Tuckahoe, 1935

WYT / WYTM-89


Any of various plants or plant parts used by Native Americans as food, especially the edible rootstocks of certain arums or the sclerotium of certain fungi.


Builder: Charleston Navy Yard, Charleston, South Carolina

Length: 110' 6"

Beam: 24'

Draft: 12' 6"

Displacement: 290 tons

Cost: $236,000

Commissioned: 30 January 1935

Decommissioned: 14 November 1968

Disposition: Transferred to DHEW

Machinery: 1 General Electric motor connected to 2 General Electric generators driven by 2 McIntosh Seymour 6-cylinder diesel engines; 800 SHP

Performance & Endurance:

        Max: 12.0 knots
        Cruising: 10.0 knots; 1,500 mile range

Complement: 16 (1938)

Armament: None (peacetime); 2 x 20mm/80; 2 depth charge tracks (1944)

Electronics: MR-3A (1961)


History:

The Tuckahoe was one of four 110-foot Calumet-class tugs that entered Coast Guard service in the mid-1930s.  They were designed for light-icebreaking and fire-fighting as well as traditional tug operations.  The design proved to be so successful that the next three subsequent classes of tugs constructed for Coast Guard service closely followed the Calumet-class design.

The Tuckahoe was initially stationed at Charleston, South Carolina and transferred to New Orleans, Louisiana in 1940, where she served until 1946.  She was used for customs boardings, law enforcement, and search and rescue.  At the outbreak of World War II, she was assigned to the Gulf Sea Frontier and remained based at New Orleans.  She rescued nine survivors from the tanker Portrero del Llamo on 14 May 1942.  On 18 May 1942 she assisted in towing the torpedoed tanker William C. McTarnahan.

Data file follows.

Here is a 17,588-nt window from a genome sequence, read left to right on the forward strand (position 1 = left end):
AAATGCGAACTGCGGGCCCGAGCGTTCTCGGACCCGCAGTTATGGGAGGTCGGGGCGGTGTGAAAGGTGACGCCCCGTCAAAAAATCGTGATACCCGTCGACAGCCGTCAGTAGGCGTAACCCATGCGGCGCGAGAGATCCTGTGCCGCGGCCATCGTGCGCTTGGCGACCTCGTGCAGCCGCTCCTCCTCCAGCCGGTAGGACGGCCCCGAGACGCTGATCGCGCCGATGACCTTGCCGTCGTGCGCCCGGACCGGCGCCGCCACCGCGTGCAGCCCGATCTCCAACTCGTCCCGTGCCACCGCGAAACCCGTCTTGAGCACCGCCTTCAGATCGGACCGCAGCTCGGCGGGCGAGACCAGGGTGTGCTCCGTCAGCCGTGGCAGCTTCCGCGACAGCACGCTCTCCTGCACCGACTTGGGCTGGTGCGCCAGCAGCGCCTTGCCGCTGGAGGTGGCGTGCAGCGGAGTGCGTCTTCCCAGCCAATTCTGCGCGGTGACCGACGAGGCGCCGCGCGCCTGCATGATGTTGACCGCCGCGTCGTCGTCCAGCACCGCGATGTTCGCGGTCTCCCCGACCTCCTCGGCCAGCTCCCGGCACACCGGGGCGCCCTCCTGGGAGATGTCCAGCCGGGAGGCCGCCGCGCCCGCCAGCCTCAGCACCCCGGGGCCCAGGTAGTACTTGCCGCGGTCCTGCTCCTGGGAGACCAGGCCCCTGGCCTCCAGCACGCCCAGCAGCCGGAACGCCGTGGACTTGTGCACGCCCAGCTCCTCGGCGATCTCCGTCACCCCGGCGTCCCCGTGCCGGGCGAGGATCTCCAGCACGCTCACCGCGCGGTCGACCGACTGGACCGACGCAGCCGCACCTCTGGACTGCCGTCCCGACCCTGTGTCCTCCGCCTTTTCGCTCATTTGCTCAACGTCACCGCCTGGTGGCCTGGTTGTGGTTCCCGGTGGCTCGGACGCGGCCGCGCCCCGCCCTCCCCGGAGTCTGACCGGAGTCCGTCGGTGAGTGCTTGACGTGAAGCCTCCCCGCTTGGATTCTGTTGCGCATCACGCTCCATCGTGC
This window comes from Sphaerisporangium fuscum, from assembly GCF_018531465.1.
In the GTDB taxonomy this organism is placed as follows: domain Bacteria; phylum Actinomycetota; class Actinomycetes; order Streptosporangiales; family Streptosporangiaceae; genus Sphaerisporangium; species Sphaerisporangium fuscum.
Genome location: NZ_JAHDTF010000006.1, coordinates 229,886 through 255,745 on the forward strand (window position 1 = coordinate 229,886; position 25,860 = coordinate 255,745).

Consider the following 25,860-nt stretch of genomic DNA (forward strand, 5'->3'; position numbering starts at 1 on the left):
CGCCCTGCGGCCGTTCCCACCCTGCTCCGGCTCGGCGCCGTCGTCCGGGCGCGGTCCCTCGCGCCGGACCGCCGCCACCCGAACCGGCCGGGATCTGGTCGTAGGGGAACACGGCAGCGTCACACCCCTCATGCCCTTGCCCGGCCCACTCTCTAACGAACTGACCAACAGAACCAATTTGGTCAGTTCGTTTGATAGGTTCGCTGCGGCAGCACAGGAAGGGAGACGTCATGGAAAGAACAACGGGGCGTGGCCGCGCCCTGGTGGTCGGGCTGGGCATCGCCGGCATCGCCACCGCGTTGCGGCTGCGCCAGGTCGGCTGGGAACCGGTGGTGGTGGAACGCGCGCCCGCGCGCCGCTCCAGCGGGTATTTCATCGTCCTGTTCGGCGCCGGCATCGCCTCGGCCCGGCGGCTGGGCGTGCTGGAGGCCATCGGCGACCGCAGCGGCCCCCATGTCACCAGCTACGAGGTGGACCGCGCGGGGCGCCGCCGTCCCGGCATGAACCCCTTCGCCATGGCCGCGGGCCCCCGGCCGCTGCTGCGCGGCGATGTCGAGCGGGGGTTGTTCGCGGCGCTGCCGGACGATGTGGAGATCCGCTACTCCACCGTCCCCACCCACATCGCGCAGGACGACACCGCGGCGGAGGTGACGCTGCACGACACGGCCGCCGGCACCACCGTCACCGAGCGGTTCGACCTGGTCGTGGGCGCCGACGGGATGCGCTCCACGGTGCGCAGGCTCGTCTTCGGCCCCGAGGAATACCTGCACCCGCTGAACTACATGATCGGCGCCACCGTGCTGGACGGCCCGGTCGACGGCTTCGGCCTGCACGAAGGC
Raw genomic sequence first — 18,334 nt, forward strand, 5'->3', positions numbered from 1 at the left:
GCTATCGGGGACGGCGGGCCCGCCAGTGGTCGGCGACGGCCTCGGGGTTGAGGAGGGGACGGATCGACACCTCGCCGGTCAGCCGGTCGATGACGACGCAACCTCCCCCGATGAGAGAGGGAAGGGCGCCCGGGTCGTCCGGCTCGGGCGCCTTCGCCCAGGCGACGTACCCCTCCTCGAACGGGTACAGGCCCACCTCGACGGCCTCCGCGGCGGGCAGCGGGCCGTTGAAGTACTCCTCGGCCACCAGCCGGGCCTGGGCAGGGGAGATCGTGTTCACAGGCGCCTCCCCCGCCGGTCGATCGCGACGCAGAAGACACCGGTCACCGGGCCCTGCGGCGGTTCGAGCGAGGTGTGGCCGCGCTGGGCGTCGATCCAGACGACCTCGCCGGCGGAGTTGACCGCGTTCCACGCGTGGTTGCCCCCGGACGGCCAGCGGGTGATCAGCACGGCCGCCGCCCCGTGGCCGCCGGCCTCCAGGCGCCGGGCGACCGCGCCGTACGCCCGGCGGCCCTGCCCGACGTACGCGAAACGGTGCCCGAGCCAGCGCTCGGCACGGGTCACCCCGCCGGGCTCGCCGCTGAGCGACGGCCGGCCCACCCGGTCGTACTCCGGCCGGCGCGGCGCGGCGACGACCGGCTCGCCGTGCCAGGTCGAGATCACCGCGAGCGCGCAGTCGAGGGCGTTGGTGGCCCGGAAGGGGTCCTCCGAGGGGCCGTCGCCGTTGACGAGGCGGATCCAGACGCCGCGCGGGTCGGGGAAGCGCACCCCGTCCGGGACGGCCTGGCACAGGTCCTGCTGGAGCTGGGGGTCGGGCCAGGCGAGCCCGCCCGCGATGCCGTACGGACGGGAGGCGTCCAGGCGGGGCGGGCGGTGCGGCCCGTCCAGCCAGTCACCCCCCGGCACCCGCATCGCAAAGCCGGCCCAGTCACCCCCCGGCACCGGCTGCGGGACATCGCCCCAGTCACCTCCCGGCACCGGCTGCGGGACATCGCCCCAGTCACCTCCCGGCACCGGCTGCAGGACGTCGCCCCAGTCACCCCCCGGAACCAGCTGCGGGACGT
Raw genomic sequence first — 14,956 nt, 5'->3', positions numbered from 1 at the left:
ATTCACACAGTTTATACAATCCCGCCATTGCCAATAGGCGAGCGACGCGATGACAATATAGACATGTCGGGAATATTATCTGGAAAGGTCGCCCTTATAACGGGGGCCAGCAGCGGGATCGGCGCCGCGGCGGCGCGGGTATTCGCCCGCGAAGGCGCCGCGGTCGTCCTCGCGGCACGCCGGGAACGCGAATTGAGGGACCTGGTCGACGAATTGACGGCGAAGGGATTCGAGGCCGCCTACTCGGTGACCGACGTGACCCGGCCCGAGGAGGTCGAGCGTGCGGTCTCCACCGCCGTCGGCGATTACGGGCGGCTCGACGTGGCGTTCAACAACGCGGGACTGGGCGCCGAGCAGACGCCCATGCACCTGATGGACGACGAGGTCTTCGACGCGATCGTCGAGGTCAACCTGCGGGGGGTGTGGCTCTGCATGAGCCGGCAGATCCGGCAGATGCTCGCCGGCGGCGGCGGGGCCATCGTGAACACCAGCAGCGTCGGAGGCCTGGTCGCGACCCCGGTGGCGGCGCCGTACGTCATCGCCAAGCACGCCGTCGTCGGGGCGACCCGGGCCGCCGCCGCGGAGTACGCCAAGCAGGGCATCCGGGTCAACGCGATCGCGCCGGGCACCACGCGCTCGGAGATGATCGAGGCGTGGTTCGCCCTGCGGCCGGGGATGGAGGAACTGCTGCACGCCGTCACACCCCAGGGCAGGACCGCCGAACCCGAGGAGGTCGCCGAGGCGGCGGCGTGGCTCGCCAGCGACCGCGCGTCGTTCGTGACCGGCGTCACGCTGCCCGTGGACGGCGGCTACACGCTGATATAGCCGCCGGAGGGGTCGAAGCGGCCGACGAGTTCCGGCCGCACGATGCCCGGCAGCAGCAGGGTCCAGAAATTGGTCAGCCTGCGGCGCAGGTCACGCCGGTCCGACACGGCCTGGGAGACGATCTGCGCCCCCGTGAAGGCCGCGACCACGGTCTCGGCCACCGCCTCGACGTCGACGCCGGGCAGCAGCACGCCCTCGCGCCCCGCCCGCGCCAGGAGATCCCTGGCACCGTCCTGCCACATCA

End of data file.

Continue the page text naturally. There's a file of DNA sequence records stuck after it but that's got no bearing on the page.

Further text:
In 1946 she was transferred to New York, New York.  On 24 May 1957 she assisted a sightseeing boat aground off the Statue of Liberty.  On 11 November 1965 she assisted in fighting a fire on board the Liberian tanker Joan in Bayonne, New Jersey.  On 16 June 1966 she assisted following the collision between the tankers Texaco Massachusetts and the Alva Cape in Newark Channel.  On 8 July 1966 she helped fight a fire at the Hess Oil Plant in Perth Amboy, New Jersey.  On 25 December 1967 she helped fight a fire on the Norwegian M/V Dianet in New York Harbor.  On 18 October 1968 she assisted following the collision between the tanker Samuel H. Herron and the sludge barge Newton Creek in New York Harbor.

She was decommissioned on 14 November 1968 and was then transferred to the Department of Health, Education and Welfare on 16 April 1969.


Sources:

Cutter History File.  USCG Historian's Office, USCG HQ, Washington, D.C.

Donald Canney.  U.S. Coast Guard and Revenue Cutters, 1790-1935.  Annapolis, MD: Naval Institute Press, 1995.

Robert Scheina.  U.S. Coast Guard Cutters & Craft of World War II.  Annapolis, MD: Naval Institute Press, 1982.

Robert Scheina.  U.S. Coast Guard Cutters & Craft, 1946-1990.  Annapolis, MD: Naval Institute Press, 1990.

U.S. Coast Guard.  Record of Movements: Vessels of the United States Coast Guard: 1790 - December 31, 1933.  Washington, DC: U.S. Government Printing Office, 1934; 1989 (reprint).


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Last Modified 1/26/2012